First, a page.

Corinne, I’d add another point, following on comments I’ve heard from translators who claim (often with a Voice of Authority :)) that “big companies only work with big agencies.” These translators then go on to explain why this is ‘only logical’ given the power/clout of “big agencies”, the large number of languages, tight deadlines for gazillions of words and so on, and often end their “I’ve been around the block and know this all from experience” message with something cynical or depressing about how this state of affairs is not going to change anytime soon.
From my own personal experience (yup :)) I know that that superficially convincing “argument” is in many cases simply untrue.
OK, big companies often have an agreement with bulk providers for some document types and run-of-the-mill work. But seriously important documents never get passed onto them — the risk is too high, or perceived as too high (Kevin’s piece describes this very accurately). For mission-critical work, these customers turn instead to individual translators and/or boutique operations. The existence of this two-tier set-up is hardly ever mentioned by bulk providers, presumably because they don’t know it exists.
So a thought: if the translators you mention (IT, pharma) are really that good (specialized in the way Kevin describes), I would advise them to keep their eyes and ears open for top-tier work outside the bulk contracts. Needless to say, this will entail getting out of the house, going to (client-)industry events, connecting with decision makers well above the Purchasing Department. I agree that it is easier with SMEs than with giant corporations because the chain of command is shorter. But it’s possible in both cases — just takes more investment of time and effort up front.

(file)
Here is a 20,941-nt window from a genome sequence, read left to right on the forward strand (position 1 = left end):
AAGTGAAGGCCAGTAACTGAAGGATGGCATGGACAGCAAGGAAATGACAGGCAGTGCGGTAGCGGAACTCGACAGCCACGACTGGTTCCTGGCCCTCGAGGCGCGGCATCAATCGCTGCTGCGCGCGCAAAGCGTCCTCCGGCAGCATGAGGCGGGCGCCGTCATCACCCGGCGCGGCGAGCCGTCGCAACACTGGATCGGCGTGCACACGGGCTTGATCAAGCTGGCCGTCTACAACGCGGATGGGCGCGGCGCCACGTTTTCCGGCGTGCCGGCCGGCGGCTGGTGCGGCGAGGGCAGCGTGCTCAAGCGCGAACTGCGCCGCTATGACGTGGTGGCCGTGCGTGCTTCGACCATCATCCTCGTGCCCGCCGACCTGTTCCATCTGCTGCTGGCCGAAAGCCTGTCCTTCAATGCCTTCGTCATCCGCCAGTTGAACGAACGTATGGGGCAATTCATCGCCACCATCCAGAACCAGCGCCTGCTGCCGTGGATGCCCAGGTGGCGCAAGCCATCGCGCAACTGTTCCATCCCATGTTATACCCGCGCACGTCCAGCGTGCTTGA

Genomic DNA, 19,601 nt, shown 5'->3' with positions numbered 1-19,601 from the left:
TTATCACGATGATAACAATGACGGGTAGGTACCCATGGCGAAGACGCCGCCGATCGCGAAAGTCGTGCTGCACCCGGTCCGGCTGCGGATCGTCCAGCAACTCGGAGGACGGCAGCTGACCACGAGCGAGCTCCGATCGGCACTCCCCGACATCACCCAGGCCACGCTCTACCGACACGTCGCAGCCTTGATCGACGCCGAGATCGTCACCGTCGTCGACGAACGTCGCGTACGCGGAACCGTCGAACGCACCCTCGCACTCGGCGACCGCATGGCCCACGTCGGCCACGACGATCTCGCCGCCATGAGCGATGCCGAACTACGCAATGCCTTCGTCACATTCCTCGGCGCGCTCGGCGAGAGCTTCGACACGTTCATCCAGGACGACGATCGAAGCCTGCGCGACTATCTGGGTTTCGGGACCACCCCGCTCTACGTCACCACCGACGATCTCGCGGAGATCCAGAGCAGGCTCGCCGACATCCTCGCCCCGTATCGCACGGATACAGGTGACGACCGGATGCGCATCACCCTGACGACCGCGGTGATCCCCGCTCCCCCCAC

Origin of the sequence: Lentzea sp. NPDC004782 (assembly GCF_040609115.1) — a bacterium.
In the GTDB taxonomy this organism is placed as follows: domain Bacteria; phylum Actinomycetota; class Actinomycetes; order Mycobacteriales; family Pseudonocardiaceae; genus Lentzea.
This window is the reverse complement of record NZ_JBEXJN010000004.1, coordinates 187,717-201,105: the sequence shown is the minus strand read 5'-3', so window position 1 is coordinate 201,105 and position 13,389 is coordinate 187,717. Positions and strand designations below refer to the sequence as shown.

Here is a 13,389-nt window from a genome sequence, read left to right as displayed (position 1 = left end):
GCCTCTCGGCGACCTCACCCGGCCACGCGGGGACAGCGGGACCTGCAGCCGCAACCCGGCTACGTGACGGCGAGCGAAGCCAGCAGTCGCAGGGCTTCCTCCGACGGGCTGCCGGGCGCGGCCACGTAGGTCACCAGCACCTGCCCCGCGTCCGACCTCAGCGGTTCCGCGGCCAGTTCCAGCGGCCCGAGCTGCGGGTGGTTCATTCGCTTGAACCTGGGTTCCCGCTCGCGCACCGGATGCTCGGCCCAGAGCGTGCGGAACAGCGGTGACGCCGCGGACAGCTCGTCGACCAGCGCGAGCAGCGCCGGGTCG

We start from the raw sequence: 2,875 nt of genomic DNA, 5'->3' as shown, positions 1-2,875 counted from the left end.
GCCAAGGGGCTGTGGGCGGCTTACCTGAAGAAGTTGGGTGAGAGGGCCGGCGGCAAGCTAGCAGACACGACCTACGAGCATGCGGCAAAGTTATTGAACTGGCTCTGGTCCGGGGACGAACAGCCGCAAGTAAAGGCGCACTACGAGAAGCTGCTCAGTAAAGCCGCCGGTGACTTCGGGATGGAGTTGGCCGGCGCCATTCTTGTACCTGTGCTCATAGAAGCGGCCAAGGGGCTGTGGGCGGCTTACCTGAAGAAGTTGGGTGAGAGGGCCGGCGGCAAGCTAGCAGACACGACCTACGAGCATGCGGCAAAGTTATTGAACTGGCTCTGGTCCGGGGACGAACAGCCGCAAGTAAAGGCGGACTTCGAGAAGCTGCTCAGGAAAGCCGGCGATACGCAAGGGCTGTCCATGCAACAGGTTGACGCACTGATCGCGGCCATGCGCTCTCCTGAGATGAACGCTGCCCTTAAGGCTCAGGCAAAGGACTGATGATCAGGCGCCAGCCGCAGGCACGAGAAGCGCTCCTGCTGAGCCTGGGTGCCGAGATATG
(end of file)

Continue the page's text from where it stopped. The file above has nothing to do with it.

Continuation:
Chris, I think those translators are rationalizing in a similar way to battered spouses and hostages with Stockholm syndrome. It’s difficult for them to accept that agencies and clients are treating them badly, or that they are so vulnerable that they can be treated badly like that (which is a troubling realization), so they repress it and reframe their thinking and repeat slogans from agency copy. (About the need for complex management, fast turnovers, 20 languages at once etc.)